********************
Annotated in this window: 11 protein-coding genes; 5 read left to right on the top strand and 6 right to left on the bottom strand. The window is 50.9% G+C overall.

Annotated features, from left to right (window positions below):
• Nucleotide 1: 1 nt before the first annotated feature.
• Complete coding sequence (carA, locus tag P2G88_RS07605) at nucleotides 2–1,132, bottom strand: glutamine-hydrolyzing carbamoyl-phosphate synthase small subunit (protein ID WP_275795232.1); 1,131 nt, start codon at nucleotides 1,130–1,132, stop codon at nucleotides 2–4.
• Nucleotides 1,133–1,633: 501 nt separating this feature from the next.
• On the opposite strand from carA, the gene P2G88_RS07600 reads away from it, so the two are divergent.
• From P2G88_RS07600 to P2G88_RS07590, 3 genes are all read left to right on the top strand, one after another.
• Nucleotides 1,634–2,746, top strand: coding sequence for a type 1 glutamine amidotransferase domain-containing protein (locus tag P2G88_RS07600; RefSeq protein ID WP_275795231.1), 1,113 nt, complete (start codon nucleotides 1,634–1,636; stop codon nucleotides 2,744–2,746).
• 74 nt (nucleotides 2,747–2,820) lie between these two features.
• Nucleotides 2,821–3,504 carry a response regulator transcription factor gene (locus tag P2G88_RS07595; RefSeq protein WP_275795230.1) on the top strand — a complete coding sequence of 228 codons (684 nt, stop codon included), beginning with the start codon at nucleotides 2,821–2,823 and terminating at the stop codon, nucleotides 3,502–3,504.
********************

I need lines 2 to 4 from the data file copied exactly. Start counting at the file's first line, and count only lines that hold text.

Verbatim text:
Annotated features, from left to right (window positions below):
• Nucleotide 1: 1 nt before the first annotated feature.
• Complete coding sequence (carA, locus tag P2G88_RS07605) at nucleotides 2–1,132, bottom strand: glutamine-hydrolyzing carbamoyl-phosphate synthase small subunit (protein ID WP_275795232.1); 1,131 nt, start codon at nucleotides 1,130–1,132, stop codon at nucleotides 2–4.